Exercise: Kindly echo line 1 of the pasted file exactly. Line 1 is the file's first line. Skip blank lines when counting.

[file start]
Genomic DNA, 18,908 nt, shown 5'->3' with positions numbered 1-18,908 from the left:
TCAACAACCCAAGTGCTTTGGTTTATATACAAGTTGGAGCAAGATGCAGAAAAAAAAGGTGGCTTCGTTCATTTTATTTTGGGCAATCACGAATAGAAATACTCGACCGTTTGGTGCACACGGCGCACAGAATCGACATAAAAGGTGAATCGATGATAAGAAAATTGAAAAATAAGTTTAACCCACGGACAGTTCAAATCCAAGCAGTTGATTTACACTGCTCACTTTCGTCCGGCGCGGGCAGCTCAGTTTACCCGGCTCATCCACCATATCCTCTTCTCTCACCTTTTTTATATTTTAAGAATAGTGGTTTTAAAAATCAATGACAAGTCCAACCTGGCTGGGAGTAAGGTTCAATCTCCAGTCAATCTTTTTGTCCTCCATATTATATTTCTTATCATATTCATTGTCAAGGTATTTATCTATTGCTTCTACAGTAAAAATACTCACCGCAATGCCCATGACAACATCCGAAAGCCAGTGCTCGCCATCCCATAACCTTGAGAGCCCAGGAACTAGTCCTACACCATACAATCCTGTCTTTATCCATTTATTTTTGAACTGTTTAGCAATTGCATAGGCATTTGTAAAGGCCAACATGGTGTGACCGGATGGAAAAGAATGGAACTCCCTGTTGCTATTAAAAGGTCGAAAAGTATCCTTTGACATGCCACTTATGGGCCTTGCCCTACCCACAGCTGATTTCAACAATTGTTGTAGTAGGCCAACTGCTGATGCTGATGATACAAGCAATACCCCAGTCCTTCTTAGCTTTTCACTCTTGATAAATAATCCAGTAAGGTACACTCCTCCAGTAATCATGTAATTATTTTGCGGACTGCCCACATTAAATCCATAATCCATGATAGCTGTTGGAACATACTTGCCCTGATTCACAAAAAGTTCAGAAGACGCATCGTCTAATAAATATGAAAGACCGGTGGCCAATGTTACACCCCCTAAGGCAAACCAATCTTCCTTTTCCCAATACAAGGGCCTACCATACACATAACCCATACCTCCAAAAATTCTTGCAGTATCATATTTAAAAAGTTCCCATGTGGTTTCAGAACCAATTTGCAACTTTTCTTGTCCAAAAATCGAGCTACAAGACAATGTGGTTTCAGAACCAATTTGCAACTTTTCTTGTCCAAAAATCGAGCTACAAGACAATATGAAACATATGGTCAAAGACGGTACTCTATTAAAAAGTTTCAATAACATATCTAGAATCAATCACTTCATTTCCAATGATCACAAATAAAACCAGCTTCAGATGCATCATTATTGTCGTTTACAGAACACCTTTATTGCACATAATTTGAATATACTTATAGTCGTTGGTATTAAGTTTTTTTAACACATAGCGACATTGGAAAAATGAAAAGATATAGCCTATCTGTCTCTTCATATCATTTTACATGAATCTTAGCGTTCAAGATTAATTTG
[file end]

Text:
Genomic DNA, 18,908 nt, shown 5'->3' with positions numbered 1-18,908 from the left: